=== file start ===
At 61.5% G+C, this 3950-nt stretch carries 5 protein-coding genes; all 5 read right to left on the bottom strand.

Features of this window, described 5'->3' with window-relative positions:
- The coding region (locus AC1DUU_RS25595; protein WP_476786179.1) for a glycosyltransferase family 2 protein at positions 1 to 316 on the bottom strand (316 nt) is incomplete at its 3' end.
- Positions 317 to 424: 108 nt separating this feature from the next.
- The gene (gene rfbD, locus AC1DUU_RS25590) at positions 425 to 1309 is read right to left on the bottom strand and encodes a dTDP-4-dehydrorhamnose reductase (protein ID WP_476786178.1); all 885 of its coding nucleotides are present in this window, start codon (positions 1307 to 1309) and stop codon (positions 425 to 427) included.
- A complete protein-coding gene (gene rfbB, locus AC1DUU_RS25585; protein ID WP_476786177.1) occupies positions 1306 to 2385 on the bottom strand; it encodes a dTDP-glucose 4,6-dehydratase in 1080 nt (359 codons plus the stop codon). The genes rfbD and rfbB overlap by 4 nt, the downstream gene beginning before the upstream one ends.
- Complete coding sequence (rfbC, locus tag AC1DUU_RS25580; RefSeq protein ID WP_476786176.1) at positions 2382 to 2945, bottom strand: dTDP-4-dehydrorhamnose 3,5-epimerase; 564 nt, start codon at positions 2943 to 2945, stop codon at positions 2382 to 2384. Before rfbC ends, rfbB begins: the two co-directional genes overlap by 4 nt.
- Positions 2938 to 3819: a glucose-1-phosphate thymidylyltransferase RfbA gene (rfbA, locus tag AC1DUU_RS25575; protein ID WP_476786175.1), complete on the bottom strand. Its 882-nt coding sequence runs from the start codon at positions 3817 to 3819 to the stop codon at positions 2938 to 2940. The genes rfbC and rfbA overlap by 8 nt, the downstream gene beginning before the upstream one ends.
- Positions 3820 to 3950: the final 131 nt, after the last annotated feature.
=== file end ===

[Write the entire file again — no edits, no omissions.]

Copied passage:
At 61.5% G+C, this 3950-nt stretch carries 5 protein-coding genes; all 5 read right to left on the bottom strand.

Features of this window, described 5'->3' with window-relative positions:
- The coding region (locus AC1DUU_RS25595; protein WP_476786179.1) for a glycosyltransferase family 2 protein at positions 1 to 316 on the bottom strand (316 nt) is incomplete at its 3' end.
- Positions 317 to 424: 108 nt separating this feature from the next.
- The gene (gene rfbD, locus AC1DUU_RS25590) at positions 425 to 1309 is read right to left on the bottom strand and encodes a dTDP-4-dehydrorhamnose reductase (protein ID WP_476786178.1); all 885 of its coding nucleotides are present in this window, start codon (positions 1307 to 1309) and stop codon (positions 425 to 427) included.
- A complete protein-coding gene (gene rfbB, locus AC1DUU_RS25585; protein ID WP_476786177.1) occupies positions 1306 to 2385 on the bottom strand; it encodes a dTDP-glucose 4,6-dehydratase in 1080 nt (359 codons plus the stop codon). The genes rfbD and rfbB overlap by 4 nt, the downstream gene beginning before the upstream one ends.
- Complete coding sequence (rfbC, locus tag AC1DUU_RS25580; RefSeq protein ID WP_476786176.1) at positions 2382 to 2945, bottom strand: dTDP-4-dehydrorhamnose 3,5-epimerase; 564 nt, start codon at positions 2943 to 2945, stop codon at positions 2382 to 2384. Before rfbC ends, rfbB begins: the two co-directional genes overlap by 4 nt.
- Positions 2938 to 3819: a glucose-1-phosphate thymidylyltransferase RfbA gene (rfbA, locus tag AC1DUU_RS25575; protein ID WP_476786175.1), complete on the bottom strand. Its 882-nt coding sequence runs from the start codon at positions 3817 to 3819 to the stop codon at positions 2938 to 2940. The genes rfbC and rfbA overlap by 8 nt, the downstream gene beginning before the upstream one ends.
- Positions 3820 to 3950: the final 131 nt, after the last annotated feature.